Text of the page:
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THE FOSTERDALE OFFICE of Sullivan Materials is closed for the winter – and company officials say it won’t be reopening. Although staff will be keeping their jobs, the closure will have a major effect on local highway departments.

Sullivan Materials
To Close a Plant

By Jeanne Sager
FOSTERDALE — March 1, 2005 – One local business’ restructuring will have a ripple effect on road projects planned in half the county’s towns this summer.
Sullivan Materials, a division of Callanan Industries, won’t be reopening its Fosterdale plant this season – that’s “public knowledge,” according to General Manager Mike Hughson.
Hughson said the business, which owns another quarry in Bridgeville and an asphalt plant in Liberty, won’t be laying off any employees.
But the closure has local highway departments worried about a summer of shipping in blacktop from across the county.
“We always got our blacktop [in Fosterdale],” said Town of Fremont Highway Superintendent Martin Meyer. “We’re going to have to go to Liberty.
“It’ll cost more to go all the way over there.”
Town of Callicoon Highway Superintendent Jim Hess said his crews will just be heading in the other direction (Liberty rather than Fosterdale), and the cost of the materials themselves won’t change – bids are already in and approved for blacktopping.
But it will mean more man hours spent just waiting for the materials needed to resurface the roads.
“It’s going to translate into longer waiting lines for blacktop,” Hess said. “Sometimes we wait three or four hours as it is.
“The problem is, the county will be drawing from [Liberty], the other towns will be drawing from there, and we’ll be drawing from there.”
“Really, during the peak times, there isn’t enough blacktop produced in Sullivan County,” said Phil Nicoletti, deputy commissioner of the Sullivan County Department of Public Works. “Now they took another whole plant off-line for us – the wait at the other plants is going to be astronomical.”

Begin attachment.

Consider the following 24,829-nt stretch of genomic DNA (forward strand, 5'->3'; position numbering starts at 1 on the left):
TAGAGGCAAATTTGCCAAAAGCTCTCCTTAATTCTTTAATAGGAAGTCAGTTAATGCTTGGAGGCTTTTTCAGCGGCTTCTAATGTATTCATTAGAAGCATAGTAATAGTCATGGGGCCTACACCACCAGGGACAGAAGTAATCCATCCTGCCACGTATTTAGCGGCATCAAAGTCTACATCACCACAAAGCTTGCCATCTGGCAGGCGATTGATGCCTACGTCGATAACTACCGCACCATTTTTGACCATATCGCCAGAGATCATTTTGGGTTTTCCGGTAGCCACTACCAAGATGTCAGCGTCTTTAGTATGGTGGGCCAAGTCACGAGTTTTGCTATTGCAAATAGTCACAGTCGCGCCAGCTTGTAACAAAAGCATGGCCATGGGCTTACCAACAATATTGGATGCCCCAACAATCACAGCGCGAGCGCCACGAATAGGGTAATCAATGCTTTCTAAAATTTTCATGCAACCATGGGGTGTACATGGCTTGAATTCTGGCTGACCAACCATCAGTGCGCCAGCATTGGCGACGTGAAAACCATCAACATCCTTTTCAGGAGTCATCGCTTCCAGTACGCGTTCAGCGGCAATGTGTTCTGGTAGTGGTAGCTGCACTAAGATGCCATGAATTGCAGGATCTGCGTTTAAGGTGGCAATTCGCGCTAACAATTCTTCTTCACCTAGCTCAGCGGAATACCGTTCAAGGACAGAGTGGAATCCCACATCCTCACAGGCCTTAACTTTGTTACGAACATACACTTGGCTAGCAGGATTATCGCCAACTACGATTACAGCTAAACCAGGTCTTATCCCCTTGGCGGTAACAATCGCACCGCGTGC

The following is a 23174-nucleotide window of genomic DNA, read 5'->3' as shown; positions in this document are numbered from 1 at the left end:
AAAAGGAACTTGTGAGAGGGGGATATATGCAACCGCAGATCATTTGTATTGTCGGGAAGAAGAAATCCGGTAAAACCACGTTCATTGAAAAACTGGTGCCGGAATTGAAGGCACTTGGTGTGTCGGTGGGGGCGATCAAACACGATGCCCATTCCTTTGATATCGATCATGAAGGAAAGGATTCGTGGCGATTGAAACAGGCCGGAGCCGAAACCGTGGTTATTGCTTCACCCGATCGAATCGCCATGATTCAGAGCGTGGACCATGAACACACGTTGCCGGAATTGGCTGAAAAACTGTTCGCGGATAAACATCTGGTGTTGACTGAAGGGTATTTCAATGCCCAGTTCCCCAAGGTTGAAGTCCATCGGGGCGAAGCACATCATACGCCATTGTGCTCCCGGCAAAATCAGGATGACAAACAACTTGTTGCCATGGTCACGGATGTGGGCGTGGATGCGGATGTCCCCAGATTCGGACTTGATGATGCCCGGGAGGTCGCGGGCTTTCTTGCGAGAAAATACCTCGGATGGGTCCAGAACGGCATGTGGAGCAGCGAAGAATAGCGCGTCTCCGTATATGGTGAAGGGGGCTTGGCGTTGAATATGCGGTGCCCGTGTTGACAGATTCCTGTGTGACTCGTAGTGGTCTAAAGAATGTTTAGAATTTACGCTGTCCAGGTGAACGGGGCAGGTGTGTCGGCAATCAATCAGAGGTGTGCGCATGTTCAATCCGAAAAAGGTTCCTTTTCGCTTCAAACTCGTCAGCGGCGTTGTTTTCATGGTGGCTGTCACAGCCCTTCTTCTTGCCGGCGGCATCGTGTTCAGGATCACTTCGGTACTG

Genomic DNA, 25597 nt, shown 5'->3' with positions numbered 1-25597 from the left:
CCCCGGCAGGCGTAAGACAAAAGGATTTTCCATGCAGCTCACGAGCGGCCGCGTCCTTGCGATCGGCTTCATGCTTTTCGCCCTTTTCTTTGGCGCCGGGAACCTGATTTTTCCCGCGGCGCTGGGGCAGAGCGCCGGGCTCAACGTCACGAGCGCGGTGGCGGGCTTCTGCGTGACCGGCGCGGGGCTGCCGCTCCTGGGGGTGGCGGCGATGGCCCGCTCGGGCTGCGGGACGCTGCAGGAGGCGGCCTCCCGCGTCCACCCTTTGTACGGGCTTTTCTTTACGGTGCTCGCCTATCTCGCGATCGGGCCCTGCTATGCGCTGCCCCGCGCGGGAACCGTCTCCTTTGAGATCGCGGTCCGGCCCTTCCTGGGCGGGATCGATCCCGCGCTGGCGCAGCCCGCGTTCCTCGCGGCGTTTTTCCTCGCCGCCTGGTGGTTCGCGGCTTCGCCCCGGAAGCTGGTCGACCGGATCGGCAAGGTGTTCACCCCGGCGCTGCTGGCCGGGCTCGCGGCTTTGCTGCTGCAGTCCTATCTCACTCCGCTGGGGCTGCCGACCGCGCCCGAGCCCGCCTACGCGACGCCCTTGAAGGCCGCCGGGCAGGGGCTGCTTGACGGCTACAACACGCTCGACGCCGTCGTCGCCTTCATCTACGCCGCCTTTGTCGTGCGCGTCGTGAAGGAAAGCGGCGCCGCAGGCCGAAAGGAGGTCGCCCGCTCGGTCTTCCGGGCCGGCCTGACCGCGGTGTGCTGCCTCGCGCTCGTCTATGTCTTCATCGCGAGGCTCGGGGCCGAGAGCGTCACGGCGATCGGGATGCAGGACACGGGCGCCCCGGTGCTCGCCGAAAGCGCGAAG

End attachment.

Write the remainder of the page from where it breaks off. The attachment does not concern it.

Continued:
That will translate into a variety of cost increases for the county, even on the average maintenance project.
“It’s going to add cost and time and manpower,” Nicoletti explained. “They’re going to have to run trucks an hour . . . it’s really worse for the small towns.
“We’re fortunate we have a fleet of trucks.”
Town of Delaware Highway Superintendent Bill Eschenberg said it’s never good to see a local business close – especially one within his own township.
“It isn’t a good thing to happen to a community,” he noted. “And we won’t have any place to get blacktop locally.
“But what are you going to do?”
Hess said he hopes the closure will inspire another business to open in its stead in western Sullivan.
Sullivan Materials has never had real competition in western Sullivan County, Hess said – Bernas’ Sullivan Structures in Masten Lake offers the same materials, but it’s never been cost-effective for the Town of Callicoon to travel that far.
Until then, Hess and his colleagues will still be patching roads, working through the inconvenience.
“We’ll do what we can,” Hess said. “There’s nothing much you can do – it’s a private company.”

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